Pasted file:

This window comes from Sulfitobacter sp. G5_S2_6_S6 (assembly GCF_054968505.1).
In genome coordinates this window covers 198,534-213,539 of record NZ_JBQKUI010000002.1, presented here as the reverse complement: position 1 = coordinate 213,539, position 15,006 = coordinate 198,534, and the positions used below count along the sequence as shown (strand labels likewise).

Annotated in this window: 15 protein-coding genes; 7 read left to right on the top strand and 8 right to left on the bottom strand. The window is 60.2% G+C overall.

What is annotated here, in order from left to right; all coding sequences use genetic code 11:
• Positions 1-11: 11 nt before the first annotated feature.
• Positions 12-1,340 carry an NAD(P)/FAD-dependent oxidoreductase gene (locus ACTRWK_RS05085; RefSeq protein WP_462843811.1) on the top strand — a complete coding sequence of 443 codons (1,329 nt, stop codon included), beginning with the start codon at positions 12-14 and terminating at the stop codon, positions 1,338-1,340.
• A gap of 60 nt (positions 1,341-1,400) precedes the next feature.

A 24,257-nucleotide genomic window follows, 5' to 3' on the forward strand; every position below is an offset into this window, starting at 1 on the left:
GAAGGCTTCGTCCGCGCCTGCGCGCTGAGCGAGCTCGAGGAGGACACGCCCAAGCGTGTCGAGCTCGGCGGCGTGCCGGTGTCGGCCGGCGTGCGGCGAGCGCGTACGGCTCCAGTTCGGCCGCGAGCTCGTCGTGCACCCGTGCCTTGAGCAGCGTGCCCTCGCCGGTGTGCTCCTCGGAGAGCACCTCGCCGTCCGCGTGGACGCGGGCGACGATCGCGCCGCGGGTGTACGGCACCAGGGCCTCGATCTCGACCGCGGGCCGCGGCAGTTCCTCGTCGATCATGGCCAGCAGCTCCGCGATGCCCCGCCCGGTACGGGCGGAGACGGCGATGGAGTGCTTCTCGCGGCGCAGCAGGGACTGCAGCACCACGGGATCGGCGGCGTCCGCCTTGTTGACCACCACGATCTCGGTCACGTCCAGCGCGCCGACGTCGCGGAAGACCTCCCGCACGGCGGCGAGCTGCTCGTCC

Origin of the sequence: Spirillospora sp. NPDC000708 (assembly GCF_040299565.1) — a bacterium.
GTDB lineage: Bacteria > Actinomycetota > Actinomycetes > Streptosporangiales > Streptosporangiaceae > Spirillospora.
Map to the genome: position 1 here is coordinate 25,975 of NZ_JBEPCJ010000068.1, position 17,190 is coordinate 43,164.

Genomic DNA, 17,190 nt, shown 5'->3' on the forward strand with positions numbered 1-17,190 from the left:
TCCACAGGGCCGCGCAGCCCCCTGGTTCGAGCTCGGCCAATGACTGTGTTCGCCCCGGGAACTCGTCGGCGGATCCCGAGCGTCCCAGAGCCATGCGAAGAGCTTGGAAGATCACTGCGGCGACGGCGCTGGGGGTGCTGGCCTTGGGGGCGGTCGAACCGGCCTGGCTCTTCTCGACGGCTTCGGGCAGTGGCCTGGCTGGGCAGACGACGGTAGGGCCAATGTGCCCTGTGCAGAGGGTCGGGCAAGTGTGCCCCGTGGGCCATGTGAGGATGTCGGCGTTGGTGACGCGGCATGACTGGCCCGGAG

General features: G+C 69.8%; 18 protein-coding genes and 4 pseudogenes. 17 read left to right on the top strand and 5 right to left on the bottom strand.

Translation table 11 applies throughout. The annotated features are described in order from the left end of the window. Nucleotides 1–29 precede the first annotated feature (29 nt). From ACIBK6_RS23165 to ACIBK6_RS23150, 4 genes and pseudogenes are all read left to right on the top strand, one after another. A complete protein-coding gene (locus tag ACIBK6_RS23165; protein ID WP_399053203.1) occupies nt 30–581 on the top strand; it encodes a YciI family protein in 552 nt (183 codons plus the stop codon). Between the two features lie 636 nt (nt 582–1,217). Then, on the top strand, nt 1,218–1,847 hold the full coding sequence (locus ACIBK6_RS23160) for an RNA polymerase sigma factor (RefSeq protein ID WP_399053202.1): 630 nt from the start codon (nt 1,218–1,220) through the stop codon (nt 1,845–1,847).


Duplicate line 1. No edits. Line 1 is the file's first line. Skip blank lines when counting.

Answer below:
This window comes from Sulfitobacter sp. G5_S2_6_S6 (assembly GCF_054968505.1).